Business leaders today must constantly wrestle with opposing forces: They must embrace data and at the same time listen to their gut feelings. They must cater to efficiency pressures and also create a culture of trust and creativity. They must ensure short-term profit while thinking about the long-term impact of their business, acting as "civic CEOs" stewarding "woke brands." Some may call this ambidexterity, others schizophrenia. At any rate, it's not surprising that being stuck in the middle of such dichotomy breeds uncomfortable tension and conflicting rhetoric. Double agendas lead to double speak.

This duality was on display last week in Davos at the annual summit of the World Economic Forum. The more than 3,000 leaders who had assembled in a village in the Swiss Alps are facing conflicting agendas regarding the role of business in society, and it would help advance the conversation if they were honest about these issues and made clear choices in response.

Purpose Washing: Social inequality and the question of taxes

The first conflict is between business' belief that it can help solve the world's issues through corporate social responsibility, social entrepreneurship, and philanthropy initiatives and those critics who view this as a phony and ultimately futile attempt to fix the damage after the fact. There's been a notable recent backlash lately against "purpose washing," led by razor-sharp voices such as Anand Giridharadas and his much discussed book Winners Take All in which he argues that "Today's titans of tech and finance want to solve the world's problems, as long as the solutions never, ever threaten their own wealth and power." For him, Davos is "a family reunion for the people who broke the world."

Although Giridharadas was not at Davos this year, his apparent kindred spirit Rutger Bregman, a Dutch historian and author of the book Utopia for Realists, was in attendance. Bregman said that Davos felt to him like being at a firefighters' conference where no one ever mentioned the word "water." In a session about "The Cost of Inequality," he provoked an audience that probably prefers to discuss "cross-sector collaboration to enhance business' social impact" with this Molotov cocktail: "It's about taxes, taxes, taxes."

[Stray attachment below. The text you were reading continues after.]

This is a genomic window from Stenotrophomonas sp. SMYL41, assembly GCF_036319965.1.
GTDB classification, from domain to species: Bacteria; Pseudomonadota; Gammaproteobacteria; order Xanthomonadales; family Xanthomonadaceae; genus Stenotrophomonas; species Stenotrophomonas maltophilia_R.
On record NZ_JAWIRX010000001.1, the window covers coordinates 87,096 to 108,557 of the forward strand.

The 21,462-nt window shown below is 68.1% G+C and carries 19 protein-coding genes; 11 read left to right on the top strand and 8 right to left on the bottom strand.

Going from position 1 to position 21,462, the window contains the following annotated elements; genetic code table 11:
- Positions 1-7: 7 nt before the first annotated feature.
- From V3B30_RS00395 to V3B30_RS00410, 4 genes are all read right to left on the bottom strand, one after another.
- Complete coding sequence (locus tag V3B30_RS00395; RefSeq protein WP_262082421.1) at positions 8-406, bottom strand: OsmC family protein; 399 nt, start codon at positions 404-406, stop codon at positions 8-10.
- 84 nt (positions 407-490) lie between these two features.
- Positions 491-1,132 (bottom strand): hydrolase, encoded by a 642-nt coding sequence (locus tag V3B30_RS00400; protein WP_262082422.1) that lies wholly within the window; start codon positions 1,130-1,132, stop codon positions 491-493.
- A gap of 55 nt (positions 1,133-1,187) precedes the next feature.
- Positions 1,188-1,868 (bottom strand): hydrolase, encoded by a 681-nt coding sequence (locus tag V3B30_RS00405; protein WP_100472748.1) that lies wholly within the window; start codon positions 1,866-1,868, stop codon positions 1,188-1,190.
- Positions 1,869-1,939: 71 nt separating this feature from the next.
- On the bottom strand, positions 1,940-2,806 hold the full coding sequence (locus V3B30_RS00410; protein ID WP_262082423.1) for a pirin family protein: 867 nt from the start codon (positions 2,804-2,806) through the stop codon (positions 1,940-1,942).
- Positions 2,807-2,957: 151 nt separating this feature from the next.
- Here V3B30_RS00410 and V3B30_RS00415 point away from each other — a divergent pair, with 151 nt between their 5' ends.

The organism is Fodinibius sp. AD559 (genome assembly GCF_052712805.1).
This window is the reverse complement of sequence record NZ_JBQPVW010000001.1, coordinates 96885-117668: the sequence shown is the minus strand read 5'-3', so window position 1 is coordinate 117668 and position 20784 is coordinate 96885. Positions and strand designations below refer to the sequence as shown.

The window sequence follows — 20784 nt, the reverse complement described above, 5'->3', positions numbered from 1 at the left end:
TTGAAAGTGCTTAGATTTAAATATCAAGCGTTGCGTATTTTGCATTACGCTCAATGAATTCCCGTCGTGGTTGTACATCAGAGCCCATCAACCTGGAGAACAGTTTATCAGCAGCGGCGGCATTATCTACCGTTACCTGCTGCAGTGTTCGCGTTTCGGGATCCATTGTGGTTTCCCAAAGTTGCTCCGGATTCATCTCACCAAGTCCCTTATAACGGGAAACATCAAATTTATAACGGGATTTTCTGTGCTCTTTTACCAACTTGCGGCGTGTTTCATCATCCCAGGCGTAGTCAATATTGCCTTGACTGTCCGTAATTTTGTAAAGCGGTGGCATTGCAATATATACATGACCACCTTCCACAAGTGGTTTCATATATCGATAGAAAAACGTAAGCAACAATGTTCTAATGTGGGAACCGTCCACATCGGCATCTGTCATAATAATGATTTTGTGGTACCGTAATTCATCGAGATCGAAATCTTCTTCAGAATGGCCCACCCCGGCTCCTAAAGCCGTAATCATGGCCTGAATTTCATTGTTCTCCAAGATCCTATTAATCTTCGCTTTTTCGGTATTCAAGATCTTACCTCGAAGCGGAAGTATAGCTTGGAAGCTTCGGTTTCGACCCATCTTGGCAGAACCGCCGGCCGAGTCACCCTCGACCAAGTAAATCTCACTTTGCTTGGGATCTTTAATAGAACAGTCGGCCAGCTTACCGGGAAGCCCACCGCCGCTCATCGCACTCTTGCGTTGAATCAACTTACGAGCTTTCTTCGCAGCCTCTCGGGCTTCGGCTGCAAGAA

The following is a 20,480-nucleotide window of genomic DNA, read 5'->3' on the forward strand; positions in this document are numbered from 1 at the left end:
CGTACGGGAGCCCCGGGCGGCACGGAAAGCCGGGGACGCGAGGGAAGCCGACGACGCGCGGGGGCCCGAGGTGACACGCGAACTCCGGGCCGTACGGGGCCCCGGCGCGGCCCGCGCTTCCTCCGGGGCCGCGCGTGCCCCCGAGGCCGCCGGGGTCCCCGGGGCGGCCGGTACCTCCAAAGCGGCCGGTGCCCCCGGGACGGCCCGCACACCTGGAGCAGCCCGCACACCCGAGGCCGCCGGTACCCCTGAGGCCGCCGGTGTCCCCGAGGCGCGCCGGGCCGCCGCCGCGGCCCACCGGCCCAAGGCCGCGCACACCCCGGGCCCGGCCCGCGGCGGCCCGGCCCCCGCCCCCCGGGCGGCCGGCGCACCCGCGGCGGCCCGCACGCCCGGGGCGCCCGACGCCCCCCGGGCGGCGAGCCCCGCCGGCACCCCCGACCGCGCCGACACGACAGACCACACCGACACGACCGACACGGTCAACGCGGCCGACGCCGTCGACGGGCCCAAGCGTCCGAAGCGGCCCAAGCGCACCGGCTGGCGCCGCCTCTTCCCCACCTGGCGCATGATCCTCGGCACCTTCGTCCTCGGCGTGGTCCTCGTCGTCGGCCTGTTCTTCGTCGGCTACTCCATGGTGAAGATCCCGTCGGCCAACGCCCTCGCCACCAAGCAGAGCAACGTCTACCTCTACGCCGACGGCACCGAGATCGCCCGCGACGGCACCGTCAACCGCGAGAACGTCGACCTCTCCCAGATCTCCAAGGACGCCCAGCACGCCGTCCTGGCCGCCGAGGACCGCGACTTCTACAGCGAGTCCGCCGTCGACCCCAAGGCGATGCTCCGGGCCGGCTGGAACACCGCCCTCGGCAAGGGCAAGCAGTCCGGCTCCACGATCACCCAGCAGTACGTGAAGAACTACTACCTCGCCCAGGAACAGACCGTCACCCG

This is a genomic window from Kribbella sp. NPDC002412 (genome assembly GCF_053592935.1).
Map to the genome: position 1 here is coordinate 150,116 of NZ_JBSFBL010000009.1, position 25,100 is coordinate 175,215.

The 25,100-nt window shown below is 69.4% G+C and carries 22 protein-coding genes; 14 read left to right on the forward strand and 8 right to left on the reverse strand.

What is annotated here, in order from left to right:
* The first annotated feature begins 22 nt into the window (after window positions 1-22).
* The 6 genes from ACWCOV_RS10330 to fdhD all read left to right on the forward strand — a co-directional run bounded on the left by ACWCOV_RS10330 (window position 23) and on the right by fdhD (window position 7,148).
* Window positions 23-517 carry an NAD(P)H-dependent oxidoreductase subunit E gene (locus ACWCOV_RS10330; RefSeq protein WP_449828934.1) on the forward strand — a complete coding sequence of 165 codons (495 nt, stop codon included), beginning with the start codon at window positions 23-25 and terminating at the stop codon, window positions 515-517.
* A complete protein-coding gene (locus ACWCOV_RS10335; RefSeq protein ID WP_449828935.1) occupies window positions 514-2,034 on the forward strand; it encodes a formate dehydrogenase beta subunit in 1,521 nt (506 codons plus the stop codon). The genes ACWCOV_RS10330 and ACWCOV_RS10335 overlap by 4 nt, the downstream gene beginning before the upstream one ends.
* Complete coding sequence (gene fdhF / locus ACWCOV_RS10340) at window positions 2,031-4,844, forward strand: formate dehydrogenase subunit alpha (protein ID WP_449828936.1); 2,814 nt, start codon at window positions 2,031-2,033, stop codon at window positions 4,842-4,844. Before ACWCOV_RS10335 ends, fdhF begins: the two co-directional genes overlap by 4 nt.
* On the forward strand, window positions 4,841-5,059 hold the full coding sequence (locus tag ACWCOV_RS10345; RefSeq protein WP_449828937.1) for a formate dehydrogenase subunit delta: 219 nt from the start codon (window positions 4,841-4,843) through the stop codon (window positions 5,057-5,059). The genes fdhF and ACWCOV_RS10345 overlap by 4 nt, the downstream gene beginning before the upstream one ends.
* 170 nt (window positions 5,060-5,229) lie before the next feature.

On a different panel, the billionaire founder of Dell Computers, Michael Dell, was asked about U.S. congresswoman Alexandra Ocasio-Cortez's proposal of a marginal income tax rate as high as 70 percent for top earners in the U.S. (supported by the majority of Americans, as a poll found). He said he preferred to do good through his foundation rather than putting his money into the hands of the government. And he added, "Tell me when higher taxes ever led to more growth!" That earned him a gentle but firm rebuttal by fellow panelist Erik Brynjolfsson from MIT who reminded him that America in the '50s to '70s (until Reaganomics changed the course) was indeed the perfect example to prove such correlation.

Tax increases by billionaires are not a new idea. Warren Buffett has been saying for years that the extremely wealthy should pay more taxes, but Ocasio-Cortez has certainly changed the mainstream conversation. The U.S. economy may boast historically low unemployment numbers and record job creation, but as Oxfam International executive director Winnie Byanyima pointed out in Davos, many of these jobs are contingent and we must not look just at numbers but at the quality, that is, the dignity of work.

Indeed, as recent elections and polls show, many workers across the Western world feel betrayed by globalization. According to the OECD and other organizations, upward mobility has been stifled, growth and employment have not led to higher wages but rather to an obscene concentration of wealth among the top 1 percent, and labor market volatility has forced many workers into precarious work with less job security and mounting "hidden" costs, such as growing anxiety, depression, and suicide rates.

Hustle Culture: Become a smart machine or be replaced by one

Companies seek to address these concerns by touting the re-humanization of the corporation and promoting a more human workplace. "Human" has become the hammer for every nail, from the "human network" to the "human brand." In this case, too, it can be difficult to discern truth from PR. Companies such as Microsoft are taking steps to align their policies with human needs (CEO Satya Nadella even endorsed the new European privacy law, GDPR, in Davos) and foster cultures of empathy and exploration, even if that means to occasionally defy the regime of pure efficiency thinking.